› Female members of Congress describe incidents of sexual harassment,
WASHINGTON — Speaker Paul Ryan announced the House will require antiharassment and anti-discrimination training for all members and their staffs, just hours after a hearing in which two female lawmakers spoke about incidents of sexual misconduct involving sitting members of Congress.
“Our goal is not only to raise awareness, but also make abundantly clear that harassment in any form has no place in this institution,” Ryan said. “As we work with the Administration, Ethics, and Rules committees to implement mandatory training, we will continue our review to make sure the right policies and resources are in place to prevent and report harassment.”
The move comes days after the Senate unanimously approved a measure requiring all senators, staff and interns to be trained on preventing sexual harassment.
During a House Administration hearing Tuesday on sexual harassment prevention, Rep. Barbara Comstock, R-Va., said she was recently told about a staffer who quit her job after a lawmaker asked her to bring work material to his house, then exposed himself.
“That kind of situation, what are we doing here for women, right now, who are dealing with someone like that?” Comstock asked. Comstock said there should be clearcut rules about the kinds of relationships and behaviors that are off-limits and create a hostile work environment.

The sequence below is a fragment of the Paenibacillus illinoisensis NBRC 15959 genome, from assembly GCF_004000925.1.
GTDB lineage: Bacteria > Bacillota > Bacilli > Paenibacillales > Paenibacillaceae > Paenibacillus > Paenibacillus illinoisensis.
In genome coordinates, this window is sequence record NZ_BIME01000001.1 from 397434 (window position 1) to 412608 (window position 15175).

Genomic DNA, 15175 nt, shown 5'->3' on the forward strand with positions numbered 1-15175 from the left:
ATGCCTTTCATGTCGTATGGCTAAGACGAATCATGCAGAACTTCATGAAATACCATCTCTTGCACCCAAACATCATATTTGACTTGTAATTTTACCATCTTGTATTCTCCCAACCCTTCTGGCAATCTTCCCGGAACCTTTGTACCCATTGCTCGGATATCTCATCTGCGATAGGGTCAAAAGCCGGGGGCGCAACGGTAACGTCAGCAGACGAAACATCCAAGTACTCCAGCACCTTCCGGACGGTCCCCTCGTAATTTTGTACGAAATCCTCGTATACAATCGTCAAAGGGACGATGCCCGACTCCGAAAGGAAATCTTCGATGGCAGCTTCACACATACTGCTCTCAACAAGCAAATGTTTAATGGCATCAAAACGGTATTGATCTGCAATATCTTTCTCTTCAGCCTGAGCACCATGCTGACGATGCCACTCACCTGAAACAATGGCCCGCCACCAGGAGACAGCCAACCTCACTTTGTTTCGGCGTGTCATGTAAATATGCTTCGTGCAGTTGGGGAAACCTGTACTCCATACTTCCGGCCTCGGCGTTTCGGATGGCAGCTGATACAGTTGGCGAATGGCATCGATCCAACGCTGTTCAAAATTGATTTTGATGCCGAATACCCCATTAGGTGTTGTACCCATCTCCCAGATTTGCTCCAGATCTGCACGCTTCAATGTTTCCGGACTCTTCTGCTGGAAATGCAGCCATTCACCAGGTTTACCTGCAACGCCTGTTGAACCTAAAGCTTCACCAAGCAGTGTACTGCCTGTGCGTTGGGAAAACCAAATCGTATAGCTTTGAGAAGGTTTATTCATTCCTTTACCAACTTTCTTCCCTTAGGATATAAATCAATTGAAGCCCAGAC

Comstock said the name of the lawmaker she mentioned wasn’t disclosed to her, but emphasized that naming names is an important step in promoting accountability and encouraging victims to come forward.
At the same hearing, Rep. Jackie Speier said there are two current lawmakers who have been involved in sexual harassment.
“In fact there are two members of Congress, Republican and Democrat, who serve right now who have been subject to review, or not been subject to review, that have engaged in sexual harassment,” said Speier.
The Democrat from California recently introduced legislation to make training to prevent sexual harassment mandatory for members of Congress after sharing her own story of being sexually assaulted by a male chief of staff. Her bill also includes a survey of the current situation in Congress and an overhaul of the processes by which members and staffers file harassment complaints.